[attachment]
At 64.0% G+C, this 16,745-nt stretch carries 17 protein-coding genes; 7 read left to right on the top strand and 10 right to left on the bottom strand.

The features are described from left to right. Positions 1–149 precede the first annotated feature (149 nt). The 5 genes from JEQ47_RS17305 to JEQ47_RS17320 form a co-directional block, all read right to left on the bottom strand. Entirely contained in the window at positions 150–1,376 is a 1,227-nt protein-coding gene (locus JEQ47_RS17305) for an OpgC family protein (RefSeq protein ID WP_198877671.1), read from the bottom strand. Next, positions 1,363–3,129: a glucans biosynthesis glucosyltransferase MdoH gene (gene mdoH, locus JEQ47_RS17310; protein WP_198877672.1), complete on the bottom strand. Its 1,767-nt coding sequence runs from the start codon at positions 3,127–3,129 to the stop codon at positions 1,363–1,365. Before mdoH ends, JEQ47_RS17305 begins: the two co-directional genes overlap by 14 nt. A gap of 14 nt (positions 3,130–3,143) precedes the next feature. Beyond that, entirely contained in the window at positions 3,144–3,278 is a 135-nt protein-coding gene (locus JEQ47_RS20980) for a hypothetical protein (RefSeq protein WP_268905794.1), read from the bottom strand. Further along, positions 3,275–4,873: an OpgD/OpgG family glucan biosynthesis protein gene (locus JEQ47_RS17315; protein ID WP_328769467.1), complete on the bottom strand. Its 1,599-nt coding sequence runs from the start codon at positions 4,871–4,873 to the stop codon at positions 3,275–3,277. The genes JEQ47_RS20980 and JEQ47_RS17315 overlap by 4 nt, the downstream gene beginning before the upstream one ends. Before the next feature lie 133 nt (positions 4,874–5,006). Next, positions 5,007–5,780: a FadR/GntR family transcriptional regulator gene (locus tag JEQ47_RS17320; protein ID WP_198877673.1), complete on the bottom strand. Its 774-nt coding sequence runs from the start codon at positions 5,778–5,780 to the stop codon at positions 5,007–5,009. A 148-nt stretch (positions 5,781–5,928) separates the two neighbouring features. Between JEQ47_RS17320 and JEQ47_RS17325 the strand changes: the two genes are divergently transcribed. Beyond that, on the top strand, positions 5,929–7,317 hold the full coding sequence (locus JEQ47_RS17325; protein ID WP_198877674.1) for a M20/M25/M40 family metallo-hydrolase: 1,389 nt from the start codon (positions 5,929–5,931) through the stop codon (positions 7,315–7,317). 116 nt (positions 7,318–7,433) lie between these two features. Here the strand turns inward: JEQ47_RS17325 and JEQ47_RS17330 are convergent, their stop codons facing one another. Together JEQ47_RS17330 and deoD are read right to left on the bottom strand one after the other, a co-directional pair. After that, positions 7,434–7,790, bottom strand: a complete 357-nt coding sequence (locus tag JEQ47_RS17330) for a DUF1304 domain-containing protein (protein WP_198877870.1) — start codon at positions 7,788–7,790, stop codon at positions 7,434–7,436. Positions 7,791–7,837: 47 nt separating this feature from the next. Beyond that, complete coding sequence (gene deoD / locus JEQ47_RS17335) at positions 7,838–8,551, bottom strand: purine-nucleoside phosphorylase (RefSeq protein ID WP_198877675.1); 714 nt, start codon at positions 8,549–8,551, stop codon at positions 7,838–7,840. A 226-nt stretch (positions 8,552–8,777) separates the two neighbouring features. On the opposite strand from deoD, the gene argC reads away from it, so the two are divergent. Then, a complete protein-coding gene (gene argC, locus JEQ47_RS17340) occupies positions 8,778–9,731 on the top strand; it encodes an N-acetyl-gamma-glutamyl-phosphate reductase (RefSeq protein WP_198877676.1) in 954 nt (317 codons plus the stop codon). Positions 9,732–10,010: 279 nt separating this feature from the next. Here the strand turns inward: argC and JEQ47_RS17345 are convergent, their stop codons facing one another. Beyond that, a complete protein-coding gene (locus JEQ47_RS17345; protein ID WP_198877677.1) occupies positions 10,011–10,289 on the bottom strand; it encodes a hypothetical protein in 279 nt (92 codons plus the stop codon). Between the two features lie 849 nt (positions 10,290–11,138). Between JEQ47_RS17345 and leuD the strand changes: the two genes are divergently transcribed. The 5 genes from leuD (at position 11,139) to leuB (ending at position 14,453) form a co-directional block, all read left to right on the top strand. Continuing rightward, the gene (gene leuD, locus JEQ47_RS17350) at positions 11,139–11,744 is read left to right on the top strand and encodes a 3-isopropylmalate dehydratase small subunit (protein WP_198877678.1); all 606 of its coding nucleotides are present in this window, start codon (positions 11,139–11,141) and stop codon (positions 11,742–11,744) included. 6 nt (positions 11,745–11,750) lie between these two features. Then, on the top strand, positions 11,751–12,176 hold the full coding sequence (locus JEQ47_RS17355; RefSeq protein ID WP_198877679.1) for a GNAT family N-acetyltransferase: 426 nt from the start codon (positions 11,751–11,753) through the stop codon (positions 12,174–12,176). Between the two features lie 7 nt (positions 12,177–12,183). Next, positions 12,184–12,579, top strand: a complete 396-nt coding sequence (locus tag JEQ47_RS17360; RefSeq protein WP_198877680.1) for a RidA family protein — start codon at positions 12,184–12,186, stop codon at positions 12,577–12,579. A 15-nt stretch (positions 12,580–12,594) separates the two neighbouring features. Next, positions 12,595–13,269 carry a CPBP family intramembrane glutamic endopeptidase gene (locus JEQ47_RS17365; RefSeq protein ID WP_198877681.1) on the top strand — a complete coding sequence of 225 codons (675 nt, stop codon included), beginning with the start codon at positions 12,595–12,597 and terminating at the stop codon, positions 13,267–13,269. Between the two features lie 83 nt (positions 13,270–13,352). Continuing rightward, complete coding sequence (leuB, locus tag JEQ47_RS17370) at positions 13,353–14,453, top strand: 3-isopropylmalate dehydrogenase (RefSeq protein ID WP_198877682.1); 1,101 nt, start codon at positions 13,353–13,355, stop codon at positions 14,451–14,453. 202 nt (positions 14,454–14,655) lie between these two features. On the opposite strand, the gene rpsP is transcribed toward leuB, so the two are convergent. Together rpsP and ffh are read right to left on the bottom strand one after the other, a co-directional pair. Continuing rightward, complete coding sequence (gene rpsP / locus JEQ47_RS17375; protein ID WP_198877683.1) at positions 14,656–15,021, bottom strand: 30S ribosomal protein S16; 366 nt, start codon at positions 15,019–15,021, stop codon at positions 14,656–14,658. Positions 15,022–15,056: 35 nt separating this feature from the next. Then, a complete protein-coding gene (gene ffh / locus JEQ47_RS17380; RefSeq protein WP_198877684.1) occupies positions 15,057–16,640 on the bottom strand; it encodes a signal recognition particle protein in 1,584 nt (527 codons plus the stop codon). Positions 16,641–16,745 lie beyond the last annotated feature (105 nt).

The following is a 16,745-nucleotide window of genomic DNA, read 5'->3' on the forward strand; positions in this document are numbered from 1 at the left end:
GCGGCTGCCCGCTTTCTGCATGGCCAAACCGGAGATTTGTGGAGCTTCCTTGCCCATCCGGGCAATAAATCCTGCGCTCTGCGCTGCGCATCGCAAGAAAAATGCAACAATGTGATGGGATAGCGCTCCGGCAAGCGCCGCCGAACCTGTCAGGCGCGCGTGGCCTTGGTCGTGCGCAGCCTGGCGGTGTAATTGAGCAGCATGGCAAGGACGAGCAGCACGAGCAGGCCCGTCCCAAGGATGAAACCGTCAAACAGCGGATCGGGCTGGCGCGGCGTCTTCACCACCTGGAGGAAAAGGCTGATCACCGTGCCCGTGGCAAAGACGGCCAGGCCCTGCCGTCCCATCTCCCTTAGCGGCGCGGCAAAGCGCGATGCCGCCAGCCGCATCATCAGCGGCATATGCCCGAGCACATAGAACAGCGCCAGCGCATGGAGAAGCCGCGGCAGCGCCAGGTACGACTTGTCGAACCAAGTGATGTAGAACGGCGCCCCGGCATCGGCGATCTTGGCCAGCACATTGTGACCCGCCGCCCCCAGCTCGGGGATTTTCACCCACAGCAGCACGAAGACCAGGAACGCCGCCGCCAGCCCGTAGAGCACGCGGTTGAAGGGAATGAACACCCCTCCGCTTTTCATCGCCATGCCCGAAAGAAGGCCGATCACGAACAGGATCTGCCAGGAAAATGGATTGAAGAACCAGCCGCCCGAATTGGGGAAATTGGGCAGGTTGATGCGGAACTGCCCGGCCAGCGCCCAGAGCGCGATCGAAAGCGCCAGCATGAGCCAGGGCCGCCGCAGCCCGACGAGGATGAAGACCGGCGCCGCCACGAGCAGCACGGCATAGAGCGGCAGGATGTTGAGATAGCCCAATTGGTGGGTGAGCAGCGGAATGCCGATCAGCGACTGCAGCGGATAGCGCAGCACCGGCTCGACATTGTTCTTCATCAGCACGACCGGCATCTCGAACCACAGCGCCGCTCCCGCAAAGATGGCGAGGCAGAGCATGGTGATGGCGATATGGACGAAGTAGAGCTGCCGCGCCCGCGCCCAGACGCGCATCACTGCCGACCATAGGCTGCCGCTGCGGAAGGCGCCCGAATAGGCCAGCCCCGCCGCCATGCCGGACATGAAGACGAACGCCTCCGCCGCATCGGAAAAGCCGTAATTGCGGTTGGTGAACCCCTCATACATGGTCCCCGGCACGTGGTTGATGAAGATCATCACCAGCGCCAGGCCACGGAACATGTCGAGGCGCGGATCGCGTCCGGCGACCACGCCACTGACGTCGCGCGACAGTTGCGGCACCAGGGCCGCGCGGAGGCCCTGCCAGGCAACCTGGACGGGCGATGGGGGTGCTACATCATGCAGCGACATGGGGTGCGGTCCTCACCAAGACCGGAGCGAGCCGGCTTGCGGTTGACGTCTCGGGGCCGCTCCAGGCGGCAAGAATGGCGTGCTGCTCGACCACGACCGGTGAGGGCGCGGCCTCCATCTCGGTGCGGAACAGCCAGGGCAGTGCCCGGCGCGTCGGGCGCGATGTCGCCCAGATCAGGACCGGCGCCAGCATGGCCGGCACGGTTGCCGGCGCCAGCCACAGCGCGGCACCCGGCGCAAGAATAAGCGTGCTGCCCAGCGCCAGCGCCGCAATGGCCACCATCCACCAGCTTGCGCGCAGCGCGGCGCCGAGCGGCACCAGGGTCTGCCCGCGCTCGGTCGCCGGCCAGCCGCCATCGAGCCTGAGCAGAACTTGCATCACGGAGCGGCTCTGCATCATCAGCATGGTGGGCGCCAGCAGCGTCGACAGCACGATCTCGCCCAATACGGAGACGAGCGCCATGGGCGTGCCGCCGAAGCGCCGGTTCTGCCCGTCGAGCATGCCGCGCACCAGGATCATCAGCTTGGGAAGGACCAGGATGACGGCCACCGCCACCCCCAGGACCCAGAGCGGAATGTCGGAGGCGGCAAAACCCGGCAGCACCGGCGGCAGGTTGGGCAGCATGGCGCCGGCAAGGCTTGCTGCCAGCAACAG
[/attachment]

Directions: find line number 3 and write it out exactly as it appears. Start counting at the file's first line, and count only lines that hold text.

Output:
The following is a 16,745-nucleotide window of genomic DNA, read 5'->3' on the forward strand; positions in this document are numbered from 1 at the left end: